The morning after a 21-year-old white nationalist opened fire inside a Walmart in El Paso, TX, killing 20 and injuring dozens more, Texas Lt. Gov. Dan Patrick told “Fox & Friends” on Sunday that he believes a lot of factors contributed to the deadly shooting in El Paso, including violence on social media, the video gaming industry and a lack of prayer in public schools.
Patrick, who was one of many conservative lawmakers who declined a request to discuss the shootings on CNN’s State of the Union, stressed that the shooter “wanted to be a super-soldier, for his Call of Duty game,” referencing a popular first-person shooter video game, and claimed that “we’ve always had guns, we’ve always had evil, but what’s changed” is now we have “a video game industry that teaches young people to kill.”
Patrick admitted the El Paso shooting was “obviously a hate crime, I think, in my view, against immigrants,” before going on to also blame “bullying people on social media” and complain that “we won’t let our kids even pray in our schools” and “we no longer salute our flag.”
Fox & Friends Weekend co-host Griff Jenkins praised Patrick’s “very important points.”
As Media Matter Notes:
They are not very important points, but they are among the lieutenant governor’s bad-faith distractions from the shooting, including warning antifa to “stay out of Texas” after the massacre (which he delivered on Fox News on Saturday).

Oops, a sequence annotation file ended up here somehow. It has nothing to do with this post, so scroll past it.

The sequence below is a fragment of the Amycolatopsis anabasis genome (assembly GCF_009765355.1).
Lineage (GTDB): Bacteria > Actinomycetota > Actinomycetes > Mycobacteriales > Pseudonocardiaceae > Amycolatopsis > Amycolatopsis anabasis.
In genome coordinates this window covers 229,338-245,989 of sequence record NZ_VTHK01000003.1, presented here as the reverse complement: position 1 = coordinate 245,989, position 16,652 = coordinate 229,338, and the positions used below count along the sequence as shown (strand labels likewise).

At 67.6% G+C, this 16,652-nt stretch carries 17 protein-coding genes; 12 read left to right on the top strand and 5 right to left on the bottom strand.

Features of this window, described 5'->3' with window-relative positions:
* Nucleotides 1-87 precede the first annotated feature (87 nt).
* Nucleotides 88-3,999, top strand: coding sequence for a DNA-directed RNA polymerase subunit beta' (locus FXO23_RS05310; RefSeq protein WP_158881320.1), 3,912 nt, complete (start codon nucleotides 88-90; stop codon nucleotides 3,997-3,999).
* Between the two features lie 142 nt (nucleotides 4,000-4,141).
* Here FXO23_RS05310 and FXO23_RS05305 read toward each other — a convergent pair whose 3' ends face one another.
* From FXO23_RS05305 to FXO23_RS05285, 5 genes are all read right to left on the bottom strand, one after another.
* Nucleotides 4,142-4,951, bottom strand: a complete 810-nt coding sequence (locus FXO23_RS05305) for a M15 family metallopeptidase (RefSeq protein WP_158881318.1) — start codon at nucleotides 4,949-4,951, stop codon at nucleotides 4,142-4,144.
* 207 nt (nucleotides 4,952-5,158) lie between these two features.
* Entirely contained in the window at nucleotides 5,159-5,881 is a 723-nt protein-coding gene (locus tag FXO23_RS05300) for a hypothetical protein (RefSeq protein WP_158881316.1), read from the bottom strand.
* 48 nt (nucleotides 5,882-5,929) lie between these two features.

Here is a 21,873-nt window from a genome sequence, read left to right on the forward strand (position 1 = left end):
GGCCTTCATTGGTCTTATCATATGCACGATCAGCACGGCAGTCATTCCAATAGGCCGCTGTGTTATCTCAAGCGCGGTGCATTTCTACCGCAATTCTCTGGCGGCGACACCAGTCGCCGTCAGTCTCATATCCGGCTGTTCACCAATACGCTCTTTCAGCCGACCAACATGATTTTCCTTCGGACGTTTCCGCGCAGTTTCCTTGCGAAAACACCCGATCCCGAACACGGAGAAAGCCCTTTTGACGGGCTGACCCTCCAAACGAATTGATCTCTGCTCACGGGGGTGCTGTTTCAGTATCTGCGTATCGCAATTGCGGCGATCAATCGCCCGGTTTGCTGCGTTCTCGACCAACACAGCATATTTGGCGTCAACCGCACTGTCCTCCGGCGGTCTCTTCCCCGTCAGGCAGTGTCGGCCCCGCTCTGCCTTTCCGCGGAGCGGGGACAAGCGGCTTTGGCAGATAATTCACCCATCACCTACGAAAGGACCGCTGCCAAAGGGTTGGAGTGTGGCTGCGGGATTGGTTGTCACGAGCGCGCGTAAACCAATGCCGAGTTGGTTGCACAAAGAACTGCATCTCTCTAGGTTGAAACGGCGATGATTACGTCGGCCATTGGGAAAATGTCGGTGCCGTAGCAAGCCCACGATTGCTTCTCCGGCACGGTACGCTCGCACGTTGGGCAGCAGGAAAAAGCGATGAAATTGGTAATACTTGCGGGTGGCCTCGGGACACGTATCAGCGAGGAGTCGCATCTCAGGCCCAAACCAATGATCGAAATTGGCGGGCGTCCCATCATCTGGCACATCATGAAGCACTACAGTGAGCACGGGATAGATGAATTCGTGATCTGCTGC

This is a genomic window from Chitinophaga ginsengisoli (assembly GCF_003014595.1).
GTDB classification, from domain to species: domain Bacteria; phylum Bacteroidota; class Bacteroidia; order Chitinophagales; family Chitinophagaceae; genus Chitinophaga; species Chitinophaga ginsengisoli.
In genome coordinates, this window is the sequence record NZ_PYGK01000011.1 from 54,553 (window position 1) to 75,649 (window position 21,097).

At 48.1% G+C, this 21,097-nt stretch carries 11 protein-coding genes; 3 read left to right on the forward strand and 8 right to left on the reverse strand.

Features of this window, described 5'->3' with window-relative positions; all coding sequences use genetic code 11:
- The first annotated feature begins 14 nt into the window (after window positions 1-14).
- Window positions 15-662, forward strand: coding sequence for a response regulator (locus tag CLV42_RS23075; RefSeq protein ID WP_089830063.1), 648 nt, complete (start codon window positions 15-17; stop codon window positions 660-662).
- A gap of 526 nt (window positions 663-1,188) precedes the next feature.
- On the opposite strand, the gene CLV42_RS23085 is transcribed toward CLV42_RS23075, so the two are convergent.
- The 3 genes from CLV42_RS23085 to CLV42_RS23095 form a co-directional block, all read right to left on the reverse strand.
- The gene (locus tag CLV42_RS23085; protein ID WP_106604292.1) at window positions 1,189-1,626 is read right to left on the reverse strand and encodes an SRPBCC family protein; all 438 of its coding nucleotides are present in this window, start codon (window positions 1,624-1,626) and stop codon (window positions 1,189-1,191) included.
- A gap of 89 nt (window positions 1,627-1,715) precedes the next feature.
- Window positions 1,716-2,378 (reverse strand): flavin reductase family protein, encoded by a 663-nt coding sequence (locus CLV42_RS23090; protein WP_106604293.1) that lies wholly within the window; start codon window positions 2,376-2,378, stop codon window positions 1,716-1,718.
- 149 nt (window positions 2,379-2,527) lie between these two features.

Patrick did mention 8chan, the website where the Christchurch, New Zealand, shooter and two more inspired by him (including El Paso) posted manifestoes before shooting, but Patrick used the website’s role to again attack video games and the supposed godlessness of society, instead of noting the actual 8chan link of white nationalism. Throughout the interview, Patrick and the hosts all resisted any talk of gun violence prevention policy, in order to, as host Pete Hegseth put it, “move past the platitudes and the politics” of the mass shooting epidemic.
The Texas Lieutenant Governor says it’s not firearms or white supremacy that caused yesterday’s massacre in El Paso, it’s that kids don’t pray in school anymore.
— The Resistance 🇺🇸 (@NightlyPolitics) August 4, 2019
The El Paso shooter allegedly wrote a white nationalist, anti-immigrant manifesto ahead of the attack.
Federal authorities are investigating the manifesto which stated, in part, “In general, I support the Christchurch shooter and his manifesto. This attack is a response to the Hispanic invasion of Texas.”
The reference in the manifesto, which had been circulating on the controversial message board 8Chan, was to mosque shootings in Christchurch, New Zealand, during Friday Prayer on March 15.
The shooting suspect later told investigators he wanted to shoot as many Mexicans as possible, two law enforcement officials told ABC News.
Trump has repeatedly referred to groups of Central American migrants seeking to cross the U.S.-Mexico border to claim asylum in the United States as “caravans” and an “invasion.”